Blue Cohosh
Caulophyllum thalictroides
Barberry family (Berberidaceae)

Description: This perennial wildflower is 1-3' tall and unbranched. The erect central stem is light green to pale purple, terete, glabrous, and often glaucous. A non-flowering plant has a single compound leaf at the apex of this stem, while a flowering plant has two compound leaves. The lower compound leaf of a flowering plant is located toward the middle of the central stem, where it is divided into a whorl of 3 compound leaflets. Each compound leaflet is ternately divided into 9 simple subleaflets that are arranged in groups of 3 (2 lateral groups and a terminal group). Less often, a compound leaflet may be divided into 15 simple subleaflets that consist of 2 additional lateral groups. The basal stalks (petiolules) of the compound leaflets are long and ascending; they are light green and glabrous. The  subleaflets are 1-3" long and -2" across (or occasionally wider); they are broadly ovate-oblong to obovate-oblong in shape and smooth along their margins, terminating in 2-5 cleft lobes with blunt tips. The upper surface of the subleaflets is glabrous and either gray-green, yellowish green, or medium green, while the lower surface is pale green and glabrous. The slender basal stalklets of the subleaflets are light green and glabrous. The upper compound leaf of a flowering plant is located under the inflorescence. This compound leaf resembles the lower compound leaf, except its 3 compound leaflets are smaller in size because they have only 3 subleaflets each.



On a flowering plant, the central stem terminates in a floral panicle about 1-3" long that is rounded or elongated; each panicle usually has 5-30 flowers (rarely more). Individual flowers are about 1/3" across, consisting of 6 petaloid sepals, insignificant petals, 6 stamens, and an ovoid ovary with a beak-like style. Depending on the local ecotype, the oblanceolate sepals are greenish yellow, greenish brown, or greenish purple. Underneath each flower, there are 3-4 green bractlets that resemble sepals. The branching stalks of the panicle are light green, glabrous, and ascending. The blooming period occurs from mid- to late spring before the leaves have fully developed. Afterwards, the flowers are replaced by berry-like seeds that are about 1/3" across, globoid in shape, glabrous, and glaucous. These seeds are initially green, but they later become bright blue at maturity during the summer. The seed coat is fleshy and contains carbohydrates. The root system is rhizomatous and fibrous.

Cultivation: The preference is dappled sunlight during the spring, followed by light shade during the summer, at a location that has average moisture levels and fertile loamy soil. The soil should also contain abundant organic matter from decaying leaves and other plant materials, as typically occurs underneath trees. The large seeds are difficult to germinate. However, once it becomes established at a favorable site, Blue Cohosh is long-lived.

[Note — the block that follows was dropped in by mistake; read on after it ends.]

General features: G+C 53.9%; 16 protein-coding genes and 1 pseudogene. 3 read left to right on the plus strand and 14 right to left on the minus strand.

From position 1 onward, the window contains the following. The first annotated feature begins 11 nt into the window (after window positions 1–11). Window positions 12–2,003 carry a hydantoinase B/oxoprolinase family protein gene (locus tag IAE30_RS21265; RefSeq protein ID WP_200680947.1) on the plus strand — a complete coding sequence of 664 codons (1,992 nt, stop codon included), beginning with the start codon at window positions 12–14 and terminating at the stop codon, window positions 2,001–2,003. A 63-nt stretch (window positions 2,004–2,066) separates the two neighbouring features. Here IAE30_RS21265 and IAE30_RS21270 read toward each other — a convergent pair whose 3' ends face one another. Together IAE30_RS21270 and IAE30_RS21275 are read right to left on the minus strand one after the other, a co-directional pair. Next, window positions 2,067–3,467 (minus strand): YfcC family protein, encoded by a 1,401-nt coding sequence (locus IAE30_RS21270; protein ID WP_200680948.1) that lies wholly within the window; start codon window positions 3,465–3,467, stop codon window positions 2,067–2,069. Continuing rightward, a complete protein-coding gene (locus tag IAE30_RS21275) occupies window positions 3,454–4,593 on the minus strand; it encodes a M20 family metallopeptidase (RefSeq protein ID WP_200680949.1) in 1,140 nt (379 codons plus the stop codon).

Range & Habitat: The native Blue Cohosh occurs occasionally in central Illinois, northern Illinois, and the Shawnee Hills of southern Illinois. In other areas of southern Illinois, this wildflower is uncommon or absent. Habitats include rich mesic woodlands, bluffs, and wooded slopes of large ravines. This relatively conservative wildflower can be found in woodlands dominated by either oaks or maples where the native ground flora is still intact.

Faunal Associations: Both pollen and nectar are available as floral rewards to insect visitors. These visitors include miscellaneous flies (Syrphid, Tachinid, Muscid, etc.), parasitoid wasps (Braconid, Ichneumonid, etc.), small Halictid bees (Lasioglossum spp., etc.), and bumblebees (Robertson, 1929; Hannan & Prucher, 1996). Apparently, very few insects feed destructively on the foliage and other parts of Blue Cohosh. Caterpillars of the moth Clepsis melaleucana (Black-Patched Clepsis) and the plant bug Metriorrhynchomiris dislocatus have been observed to feed on this plant (Covell, 1984/2005; Knight, 1941). Both of these insects are polyphagous. Among vertebrate animals, both the White-Footed Mouse and Woodland Deer Mouse feed on the berry-like seeds of Blue Cohosh (Hamilton, 1941). However, because of the bright blue coloration of the fleshy seed coats and their carbohydrates, woodland birds are probably the primary dispersal agents of the seeds, which are known to be toxic to humans. Because the bitter-tasting foliage of this wildflower contains toxic glycosides and alkaloids, it is rarely eaten by White-Tailed Deer and other mammalian herbivores.

Photographic Location: A wooded bluff in Vermilion County, Illinois.



Comments:
Generally the subleaflets (or simple leaflets) of Blue Cohosh are remarkably similar in appearance to those of Meadow Rue species (Thalictrum spp.), except they are often grayish green or yellowish green and tend to have more terminal lobes (2-5) than the latter. However, the flowers and berry-like seeds of Blue Cohosh are quite different from those of Meadow Rue species, and they belong to separate plant families. In addition to the typical variety of Blue Cohosh that is described here, there is also a more eastern variety of this wildflower that is referred to as Giant Blue Cohosh (Caulophyllum thalictroides giganteum). Thus far, Giant Blue Cohosh has not been found in Illinois. It differs from the typical Blue Cohosh in having slightly larger flowers (about " across) that are deep mauve or purple; these flowers bloom about two weeks earlier before its foliage has unfolded. The subleaflets of Giant Blue Cohosh are slightly larger in size as well. It is often classified as a distinct species, Caulophyllum giganteum.

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